October 5, 2005

Airlines, autos and retail lead layoffs

NEW YORK (Reuters) - Planned layoffs in September were
pushed up by job cuts in the ailing airline and auto industries
and consolidation in the retail industry, a report said on

Although planned September layoffs were 33 percent lower
than a year ago they rose to 71,836 in September when compared
with 70,571 in August, said Challenger, Gray & Christmas Inc.,
an employment consulting firm.

Challenger also said planned hirings fell to 15,666 in
September from August's 27,581 -- snapping three consecutive
months of increases in announced hirings.

Both the airline and automotive industry face similar
challenges to profits from rising costs.

The high cost of benefits for workers and retirees of a
unionized work force and the rising cost of energy and raw
materials are diminishing their profits.

"Air travel and car sales are strong enough that these
companies should be flourishing, but so much of their revenue
goes toward growing legacy costs that it becomes necessary to
cut costs constantly," John A. Challenger, chief executive
officer of Challenger, Gray & Christmas said in a release.

"General Motors alone will pay $60 billion in retiree
health benefits and $87 billion in pension payments this year,"
Challenger said.

So far this year 783,652 jobs cuts have been announced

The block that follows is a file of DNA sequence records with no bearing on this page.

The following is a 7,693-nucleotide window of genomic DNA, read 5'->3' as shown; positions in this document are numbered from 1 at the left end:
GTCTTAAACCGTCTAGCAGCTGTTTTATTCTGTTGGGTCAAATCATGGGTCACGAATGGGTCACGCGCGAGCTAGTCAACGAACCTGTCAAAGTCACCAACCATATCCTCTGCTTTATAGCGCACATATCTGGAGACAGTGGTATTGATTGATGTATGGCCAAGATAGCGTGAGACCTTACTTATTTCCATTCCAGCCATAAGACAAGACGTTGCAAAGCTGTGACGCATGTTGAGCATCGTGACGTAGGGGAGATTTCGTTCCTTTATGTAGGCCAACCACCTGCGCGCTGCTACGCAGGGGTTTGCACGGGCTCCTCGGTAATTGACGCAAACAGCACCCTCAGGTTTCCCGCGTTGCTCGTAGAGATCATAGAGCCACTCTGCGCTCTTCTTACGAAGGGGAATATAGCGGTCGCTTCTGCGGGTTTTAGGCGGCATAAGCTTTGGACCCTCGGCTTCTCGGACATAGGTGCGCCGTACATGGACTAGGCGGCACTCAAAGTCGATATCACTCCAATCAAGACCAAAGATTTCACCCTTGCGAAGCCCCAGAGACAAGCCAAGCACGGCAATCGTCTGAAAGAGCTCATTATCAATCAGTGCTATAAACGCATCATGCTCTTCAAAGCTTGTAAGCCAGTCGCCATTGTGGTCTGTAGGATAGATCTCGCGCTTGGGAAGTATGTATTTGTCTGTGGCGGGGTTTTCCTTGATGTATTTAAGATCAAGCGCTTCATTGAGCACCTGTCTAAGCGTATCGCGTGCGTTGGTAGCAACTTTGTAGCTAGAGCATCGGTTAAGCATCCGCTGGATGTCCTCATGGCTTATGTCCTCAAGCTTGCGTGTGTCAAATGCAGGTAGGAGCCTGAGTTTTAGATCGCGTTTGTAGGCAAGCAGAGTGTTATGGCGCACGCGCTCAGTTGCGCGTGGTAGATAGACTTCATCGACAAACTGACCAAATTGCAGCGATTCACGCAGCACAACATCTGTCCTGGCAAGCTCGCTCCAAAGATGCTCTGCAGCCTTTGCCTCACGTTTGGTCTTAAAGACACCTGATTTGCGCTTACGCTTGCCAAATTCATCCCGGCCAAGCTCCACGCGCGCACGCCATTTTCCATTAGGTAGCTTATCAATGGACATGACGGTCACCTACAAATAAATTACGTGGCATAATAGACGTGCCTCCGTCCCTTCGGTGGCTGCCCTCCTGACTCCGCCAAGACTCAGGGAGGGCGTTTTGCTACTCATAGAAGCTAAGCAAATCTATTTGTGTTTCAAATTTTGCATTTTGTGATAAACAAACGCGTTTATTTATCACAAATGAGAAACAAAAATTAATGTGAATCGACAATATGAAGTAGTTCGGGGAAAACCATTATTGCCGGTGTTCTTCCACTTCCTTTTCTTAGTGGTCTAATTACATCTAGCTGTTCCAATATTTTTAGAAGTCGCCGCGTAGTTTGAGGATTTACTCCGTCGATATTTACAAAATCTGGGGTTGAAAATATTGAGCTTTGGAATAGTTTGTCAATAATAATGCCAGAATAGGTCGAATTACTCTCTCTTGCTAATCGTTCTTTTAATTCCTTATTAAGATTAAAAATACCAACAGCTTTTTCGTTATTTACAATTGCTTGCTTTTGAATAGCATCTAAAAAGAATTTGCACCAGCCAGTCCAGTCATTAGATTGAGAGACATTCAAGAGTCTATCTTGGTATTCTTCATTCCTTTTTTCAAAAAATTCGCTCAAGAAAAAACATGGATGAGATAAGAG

compared with 724,320 announced through September 2004. Nearly
11 percent of the layoffs announced this year have been in the
auto and auto part supplier industries, the report said.

In the retail sector, merger and acquisition activity is
causing a reduction in jobs. More than one out of every seven
cuts announced this year resulted from a merger, the report
said. If holiday sales are lackluster, as analysts expect, the
retail sector could face even more layoffs.

Analysts are concerned that higher energy costs, which are
increasing the cost of gasoline and heating oil, will crimp
consumer spending, Challenger said.

Hurricanes Katrina and Rita indirectly contributed to job
cuts as the destruction caused already high fuel costs to
spike. However, Challenger said U.S. firms reported few layoffs
as direct results of the storms which hit the U.S. Gulf Region
within weeks of each other.

"More Katrina and Rita-related job losses may come in the
months ahead as companies decide to close or relocate their
operations out of the Gulf region. It may be difficult to
track, however, as some employers could quietly fade out of the
picture," Challenger said.